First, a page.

It has been 50 years since Dr. South African Dr. Christiaan Barnard performed the first human heart transplant.
The main difference between this revolutionary procedure and those performed today has less to do with the surgery itself, and has more to do with the medications that doctors administer to their patients after surgery.
"You must realize that the body sees the new heart as something strange, and so the immune system seeks to destroy it," said Dr. Rhondalyn McLean, medical director of the heart transplant program at the University of Pennsylvania.
As doctors worked more on the development of effective drugs to suppress the immune system, the success rate of heart transplants improved. The first heart transplant patient died 18 days after surgery. Now, most patients live an average of 13 years after receiving a new heart.
But there is a big problem. McLean estimates that about 1 million people have end-stage heart failure in North America, and only about 2,400 heart transplants occur each year due to the lack of viable organs. That number has remained fairly constant over the years.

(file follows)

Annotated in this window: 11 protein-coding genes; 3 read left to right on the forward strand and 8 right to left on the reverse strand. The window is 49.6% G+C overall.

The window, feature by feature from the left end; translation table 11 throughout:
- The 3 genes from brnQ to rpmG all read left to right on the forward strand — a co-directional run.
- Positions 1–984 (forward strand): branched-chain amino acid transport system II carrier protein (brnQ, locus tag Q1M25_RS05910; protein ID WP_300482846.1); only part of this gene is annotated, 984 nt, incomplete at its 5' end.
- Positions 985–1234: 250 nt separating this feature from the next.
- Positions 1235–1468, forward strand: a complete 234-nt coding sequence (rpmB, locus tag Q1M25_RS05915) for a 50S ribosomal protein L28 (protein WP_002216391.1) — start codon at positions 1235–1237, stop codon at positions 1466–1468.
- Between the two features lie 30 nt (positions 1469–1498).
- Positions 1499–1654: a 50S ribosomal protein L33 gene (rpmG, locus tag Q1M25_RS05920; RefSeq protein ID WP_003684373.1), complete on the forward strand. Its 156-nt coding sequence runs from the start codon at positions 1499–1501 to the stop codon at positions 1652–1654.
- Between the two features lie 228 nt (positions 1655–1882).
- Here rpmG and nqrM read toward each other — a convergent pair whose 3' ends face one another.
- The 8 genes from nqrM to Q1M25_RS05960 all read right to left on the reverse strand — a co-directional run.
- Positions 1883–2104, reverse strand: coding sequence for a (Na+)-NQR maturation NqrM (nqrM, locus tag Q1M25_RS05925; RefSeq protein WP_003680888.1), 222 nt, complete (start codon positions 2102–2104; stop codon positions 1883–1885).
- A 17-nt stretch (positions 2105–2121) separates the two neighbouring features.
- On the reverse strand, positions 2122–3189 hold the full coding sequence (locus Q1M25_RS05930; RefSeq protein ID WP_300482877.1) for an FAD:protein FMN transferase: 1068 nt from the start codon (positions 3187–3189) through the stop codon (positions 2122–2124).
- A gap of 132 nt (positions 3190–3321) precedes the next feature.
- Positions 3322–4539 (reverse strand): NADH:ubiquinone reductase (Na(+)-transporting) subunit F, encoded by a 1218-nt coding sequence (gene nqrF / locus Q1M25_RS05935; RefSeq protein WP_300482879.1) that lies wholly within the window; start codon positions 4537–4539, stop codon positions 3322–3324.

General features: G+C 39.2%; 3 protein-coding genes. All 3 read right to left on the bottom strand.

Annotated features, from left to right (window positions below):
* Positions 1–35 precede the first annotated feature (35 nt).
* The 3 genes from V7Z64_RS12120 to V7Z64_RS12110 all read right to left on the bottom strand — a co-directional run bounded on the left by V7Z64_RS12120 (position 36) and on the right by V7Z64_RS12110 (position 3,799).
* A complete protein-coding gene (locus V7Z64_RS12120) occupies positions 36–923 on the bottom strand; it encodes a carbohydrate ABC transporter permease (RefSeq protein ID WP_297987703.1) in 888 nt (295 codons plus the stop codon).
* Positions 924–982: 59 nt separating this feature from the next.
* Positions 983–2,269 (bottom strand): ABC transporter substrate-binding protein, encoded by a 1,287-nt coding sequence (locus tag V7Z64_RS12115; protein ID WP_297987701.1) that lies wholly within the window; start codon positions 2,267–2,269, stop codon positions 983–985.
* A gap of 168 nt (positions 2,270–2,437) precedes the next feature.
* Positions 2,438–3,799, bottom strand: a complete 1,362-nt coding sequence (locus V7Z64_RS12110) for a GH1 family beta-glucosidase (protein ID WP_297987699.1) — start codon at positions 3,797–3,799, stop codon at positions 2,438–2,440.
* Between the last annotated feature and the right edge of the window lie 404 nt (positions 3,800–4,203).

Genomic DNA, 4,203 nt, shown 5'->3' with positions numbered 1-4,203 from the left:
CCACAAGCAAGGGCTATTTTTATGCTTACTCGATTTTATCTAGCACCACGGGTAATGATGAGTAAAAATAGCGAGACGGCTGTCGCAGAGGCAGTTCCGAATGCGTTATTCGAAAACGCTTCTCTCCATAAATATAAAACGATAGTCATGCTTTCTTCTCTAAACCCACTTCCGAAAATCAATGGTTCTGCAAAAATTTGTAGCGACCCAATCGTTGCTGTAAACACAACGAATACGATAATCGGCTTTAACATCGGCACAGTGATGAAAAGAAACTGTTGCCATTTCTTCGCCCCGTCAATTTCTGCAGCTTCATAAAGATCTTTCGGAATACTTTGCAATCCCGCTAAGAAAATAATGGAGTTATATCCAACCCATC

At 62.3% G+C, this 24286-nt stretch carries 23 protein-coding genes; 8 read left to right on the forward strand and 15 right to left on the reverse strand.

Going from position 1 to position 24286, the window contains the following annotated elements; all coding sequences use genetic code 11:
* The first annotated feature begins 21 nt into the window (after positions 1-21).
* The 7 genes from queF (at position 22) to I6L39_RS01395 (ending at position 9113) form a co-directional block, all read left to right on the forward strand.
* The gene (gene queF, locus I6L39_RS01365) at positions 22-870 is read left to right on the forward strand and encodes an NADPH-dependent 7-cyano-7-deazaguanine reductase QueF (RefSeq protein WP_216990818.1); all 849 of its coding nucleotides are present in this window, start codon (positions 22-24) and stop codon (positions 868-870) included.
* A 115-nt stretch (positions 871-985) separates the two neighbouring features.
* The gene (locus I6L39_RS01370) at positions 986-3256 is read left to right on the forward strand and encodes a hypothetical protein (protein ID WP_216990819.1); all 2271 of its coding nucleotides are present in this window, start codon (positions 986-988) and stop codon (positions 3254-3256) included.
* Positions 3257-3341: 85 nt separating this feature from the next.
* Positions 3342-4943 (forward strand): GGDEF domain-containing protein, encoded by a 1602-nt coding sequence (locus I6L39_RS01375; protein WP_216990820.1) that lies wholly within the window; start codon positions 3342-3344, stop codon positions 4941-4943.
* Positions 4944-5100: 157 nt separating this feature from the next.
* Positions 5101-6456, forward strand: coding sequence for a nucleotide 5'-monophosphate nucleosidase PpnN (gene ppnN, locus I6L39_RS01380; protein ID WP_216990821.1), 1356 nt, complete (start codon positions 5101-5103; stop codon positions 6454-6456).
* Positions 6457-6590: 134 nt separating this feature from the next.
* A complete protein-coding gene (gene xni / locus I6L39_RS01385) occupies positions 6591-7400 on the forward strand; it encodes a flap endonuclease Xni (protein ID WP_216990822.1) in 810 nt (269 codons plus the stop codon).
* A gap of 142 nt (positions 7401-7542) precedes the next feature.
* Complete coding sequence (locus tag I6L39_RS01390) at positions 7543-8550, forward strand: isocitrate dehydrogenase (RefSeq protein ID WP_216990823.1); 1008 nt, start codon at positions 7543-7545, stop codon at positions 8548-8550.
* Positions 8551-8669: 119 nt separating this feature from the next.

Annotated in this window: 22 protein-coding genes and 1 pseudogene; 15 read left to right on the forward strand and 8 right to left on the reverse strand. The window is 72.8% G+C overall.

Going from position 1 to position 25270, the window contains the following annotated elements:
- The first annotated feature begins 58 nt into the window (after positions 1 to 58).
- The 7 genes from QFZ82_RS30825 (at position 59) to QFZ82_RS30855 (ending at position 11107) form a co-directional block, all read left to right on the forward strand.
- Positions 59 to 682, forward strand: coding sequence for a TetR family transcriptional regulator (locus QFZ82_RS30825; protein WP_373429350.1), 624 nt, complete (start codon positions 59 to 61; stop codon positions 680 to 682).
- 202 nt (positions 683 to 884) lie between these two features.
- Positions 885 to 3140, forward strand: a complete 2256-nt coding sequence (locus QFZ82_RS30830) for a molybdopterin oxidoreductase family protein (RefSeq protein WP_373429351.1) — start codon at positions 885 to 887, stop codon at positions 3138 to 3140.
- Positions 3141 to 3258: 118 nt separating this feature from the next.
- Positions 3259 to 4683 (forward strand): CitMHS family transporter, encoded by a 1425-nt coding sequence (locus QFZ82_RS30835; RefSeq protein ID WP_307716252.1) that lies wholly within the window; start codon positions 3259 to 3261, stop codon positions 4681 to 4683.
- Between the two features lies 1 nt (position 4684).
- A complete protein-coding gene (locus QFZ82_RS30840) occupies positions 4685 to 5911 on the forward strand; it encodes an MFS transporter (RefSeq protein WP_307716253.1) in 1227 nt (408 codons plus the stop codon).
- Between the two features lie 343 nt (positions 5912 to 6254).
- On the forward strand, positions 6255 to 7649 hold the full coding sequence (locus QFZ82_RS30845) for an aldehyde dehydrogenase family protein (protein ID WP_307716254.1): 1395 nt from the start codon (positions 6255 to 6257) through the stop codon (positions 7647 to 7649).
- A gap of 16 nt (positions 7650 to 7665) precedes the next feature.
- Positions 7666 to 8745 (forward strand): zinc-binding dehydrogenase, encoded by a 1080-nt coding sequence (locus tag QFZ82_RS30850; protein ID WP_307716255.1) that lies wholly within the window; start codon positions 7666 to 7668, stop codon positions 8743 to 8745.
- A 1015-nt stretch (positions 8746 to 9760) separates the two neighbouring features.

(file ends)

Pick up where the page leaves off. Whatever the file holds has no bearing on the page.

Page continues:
However, McLean said, advances in cardiac assist devices have been made here.
"Maybe about three years ago, the life expectancy of someone who had a cardiac assist device would be around 18 months, and now it's much longer," he said.
Newer devices provide a survival rate of approximately four years while a patient expects an available heart.
Researchers now focus on how to keep hearts beyond the four-hour window – the organs remain viable once removed from a body.
"If we could find a way to increase that window, then I could potentially take a heart from California, and transplant someone in New York," she says. "At this moment we can not do that, due to time and distance."